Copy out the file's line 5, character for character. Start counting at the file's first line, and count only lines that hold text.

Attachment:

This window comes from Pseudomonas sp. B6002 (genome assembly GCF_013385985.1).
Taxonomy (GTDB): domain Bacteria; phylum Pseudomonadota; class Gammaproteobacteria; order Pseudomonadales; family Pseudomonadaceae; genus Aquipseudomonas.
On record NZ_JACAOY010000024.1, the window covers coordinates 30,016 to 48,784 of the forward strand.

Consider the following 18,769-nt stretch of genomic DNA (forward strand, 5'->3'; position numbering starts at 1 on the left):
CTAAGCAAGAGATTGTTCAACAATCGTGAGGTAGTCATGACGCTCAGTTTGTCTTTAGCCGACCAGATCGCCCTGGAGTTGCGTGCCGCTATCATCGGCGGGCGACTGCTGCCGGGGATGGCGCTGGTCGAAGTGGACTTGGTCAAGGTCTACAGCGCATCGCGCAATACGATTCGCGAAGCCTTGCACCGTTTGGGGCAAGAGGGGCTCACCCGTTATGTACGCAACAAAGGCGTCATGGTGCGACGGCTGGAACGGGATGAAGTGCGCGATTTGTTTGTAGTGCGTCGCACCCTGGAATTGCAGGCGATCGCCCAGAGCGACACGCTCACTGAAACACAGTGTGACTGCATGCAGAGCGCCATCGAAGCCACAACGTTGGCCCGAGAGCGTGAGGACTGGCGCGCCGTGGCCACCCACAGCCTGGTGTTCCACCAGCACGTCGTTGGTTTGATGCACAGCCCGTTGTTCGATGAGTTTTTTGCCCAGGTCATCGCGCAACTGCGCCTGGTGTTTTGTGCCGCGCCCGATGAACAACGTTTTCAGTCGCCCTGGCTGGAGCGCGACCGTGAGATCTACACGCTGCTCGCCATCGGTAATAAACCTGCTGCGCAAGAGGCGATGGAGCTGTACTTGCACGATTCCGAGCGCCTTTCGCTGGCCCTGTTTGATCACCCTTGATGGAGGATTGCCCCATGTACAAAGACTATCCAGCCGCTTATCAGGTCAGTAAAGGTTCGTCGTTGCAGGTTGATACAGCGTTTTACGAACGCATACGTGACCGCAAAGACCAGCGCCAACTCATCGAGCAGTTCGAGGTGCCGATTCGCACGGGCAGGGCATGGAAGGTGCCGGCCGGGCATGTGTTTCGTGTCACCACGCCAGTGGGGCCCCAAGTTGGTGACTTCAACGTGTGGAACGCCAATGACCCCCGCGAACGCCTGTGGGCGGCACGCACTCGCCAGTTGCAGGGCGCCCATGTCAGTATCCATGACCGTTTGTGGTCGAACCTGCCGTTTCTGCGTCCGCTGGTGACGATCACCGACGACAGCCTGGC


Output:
CTAAGCAAGAGATTGTTCAACAATCGTGAGGTAGTCATGACGCTCAGTTTGTCTTTAGCCGACCAGATCGCCCTGGAGTTGCGTGCCGCTATCATCGGCGGGCGACTGCTGCCGGGGATGGCGCTGGTCGAAGTGGACTTGGTCAAGGTCTACAGCGCATCGCGCAATACGATTCGCGAAGCCTTGCACCGTTTGGGGCAAGAGGGGCTCACCCGTTATGTACGCAACAAAGGCGTCATGGTGCGACGGCTGGAACGGGATGAAGTGCGCGATTTGTTTGTAGTGCGTCGCACCCTGGAATTGCAGGCGATCGCCCAGAGCGACACGCTCACTGAAACACAGTGTGACTGCATGCAGAGCGCCATCGAAGCCACAACGTTGGCCCGAGAGCGTGAGGACTGGCGCGCCGTGGCCACCCACAGCCTGGTGTTCCACCAGCACGTCGTTGGTTTGATGCACAGCCCGTTGTTCGATGAGTTTTTTGCCCAGGTCATCGCGCAACTGCGCCTGGTGTTTTGTGCCGCGCCCGATGAACAACGTTTTCAGTCGCCCTGGCTGGAGCGCGACCGTGAGATCTACACGCTGCTCGCCATCGGTAATAAACCTGCTGCGCAAGAGGCGATGGAGCTGTACTTGCACGATTCCGAGCGCCTTTCGCTGGCCCTGTTTGATCACCCTTGATGGAGGATTGCCCCATGTACAAAGACTATCCAGCCGCTTATCAGGTCAGTAAAGGTTCGTCGTTGCAGGTTGATACAGCGTTTTACGAACGCATACGTGACCGCAAAGACCAGCGCCAACTCATCGAGCAGTTCGAGGTGCCGATTCGCACGGGCAGGGCATGGAAGGTGCCGGCCGGGCATGTGTTTCGTGTCACCACGCCAGTGGGGCCCCAAGTTGGTGACTTCAACGTGTGGAACGCCAATGACCCCCGCGAACGCCTGTGGGCGGCACGCACTCGCCAGTTGCAGGGCGCCCATGTCAGTATCCATGACCGTTTGTGGTCGAACCTGCCGTTTCTGCGTCCGCTGGTGACGATCACCGACGACAGCCTGGC